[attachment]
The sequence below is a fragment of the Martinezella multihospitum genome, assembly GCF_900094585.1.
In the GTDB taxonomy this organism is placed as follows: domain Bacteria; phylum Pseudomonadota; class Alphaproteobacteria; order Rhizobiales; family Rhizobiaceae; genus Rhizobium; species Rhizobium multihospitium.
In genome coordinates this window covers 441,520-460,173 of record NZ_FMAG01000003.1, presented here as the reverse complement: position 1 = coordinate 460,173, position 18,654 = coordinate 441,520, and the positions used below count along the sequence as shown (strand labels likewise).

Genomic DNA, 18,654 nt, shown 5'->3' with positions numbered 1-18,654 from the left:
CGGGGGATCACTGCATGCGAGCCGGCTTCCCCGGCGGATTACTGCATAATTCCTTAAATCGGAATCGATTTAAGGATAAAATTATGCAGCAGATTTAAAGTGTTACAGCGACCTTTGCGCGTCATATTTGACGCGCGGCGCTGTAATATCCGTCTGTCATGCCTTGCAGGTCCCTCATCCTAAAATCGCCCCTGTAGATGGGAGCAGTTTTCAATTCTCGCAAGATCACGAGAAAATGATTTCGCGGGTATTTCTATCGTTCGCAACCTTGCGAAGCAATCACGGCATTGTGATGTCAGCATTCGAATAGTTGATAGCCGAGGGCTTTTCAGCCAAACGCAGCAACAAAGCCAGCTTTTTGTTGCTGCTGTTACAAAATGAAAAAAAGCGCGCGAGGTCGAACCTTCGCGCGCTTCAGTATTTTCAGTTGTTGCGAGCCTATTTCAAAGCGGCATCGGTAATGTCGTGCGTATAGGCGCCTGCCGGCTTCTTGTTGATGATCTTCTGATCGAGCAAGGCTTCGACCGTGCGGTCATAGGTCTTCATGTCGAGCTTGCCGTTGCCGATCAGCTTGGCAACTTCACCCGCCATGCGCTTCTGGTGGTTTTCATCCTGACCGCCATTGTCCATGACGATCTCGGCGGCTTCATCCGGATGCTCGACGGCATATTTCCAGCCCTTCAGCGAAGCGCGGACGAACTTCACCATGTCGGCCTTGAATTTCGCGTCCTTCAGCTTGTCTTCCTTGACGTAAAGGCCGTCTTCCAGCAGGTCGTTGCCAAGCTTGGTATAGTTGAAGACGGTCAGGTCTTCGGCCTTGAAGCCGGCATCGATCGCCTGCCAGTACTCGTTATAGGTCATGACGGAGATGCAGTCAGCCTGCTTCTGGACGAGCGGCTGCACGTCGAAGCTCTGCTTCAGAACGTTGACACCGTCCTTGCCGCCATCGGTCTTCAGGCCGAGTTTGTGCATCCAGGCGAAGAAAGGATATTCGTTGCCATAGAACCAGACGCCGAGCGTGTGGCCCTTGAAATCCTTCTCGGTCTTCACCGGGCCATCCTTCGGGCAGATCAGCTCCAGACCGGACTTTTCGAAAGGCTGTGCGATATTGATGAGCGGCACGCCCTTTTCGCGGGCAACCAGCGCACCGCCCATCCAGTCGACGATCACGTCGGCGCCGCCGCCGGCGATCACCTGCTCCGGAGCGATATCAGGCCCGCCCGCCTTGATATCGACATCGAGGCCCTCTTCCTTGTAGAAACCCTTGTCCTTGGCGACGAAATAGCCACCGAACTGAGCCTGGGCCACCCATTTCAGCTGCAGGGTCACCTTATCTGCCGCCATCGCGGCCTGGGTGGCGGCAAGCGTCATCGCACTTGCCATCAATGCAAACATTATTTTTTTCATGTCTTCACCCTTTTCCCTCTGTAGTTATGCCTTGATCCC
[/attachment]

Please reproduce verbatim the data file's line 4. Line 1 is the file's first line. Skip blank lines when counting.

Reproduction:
Genomic DNA, 18,654 nt, shown 5'->3' with positions numbered 1-18,654 from the left: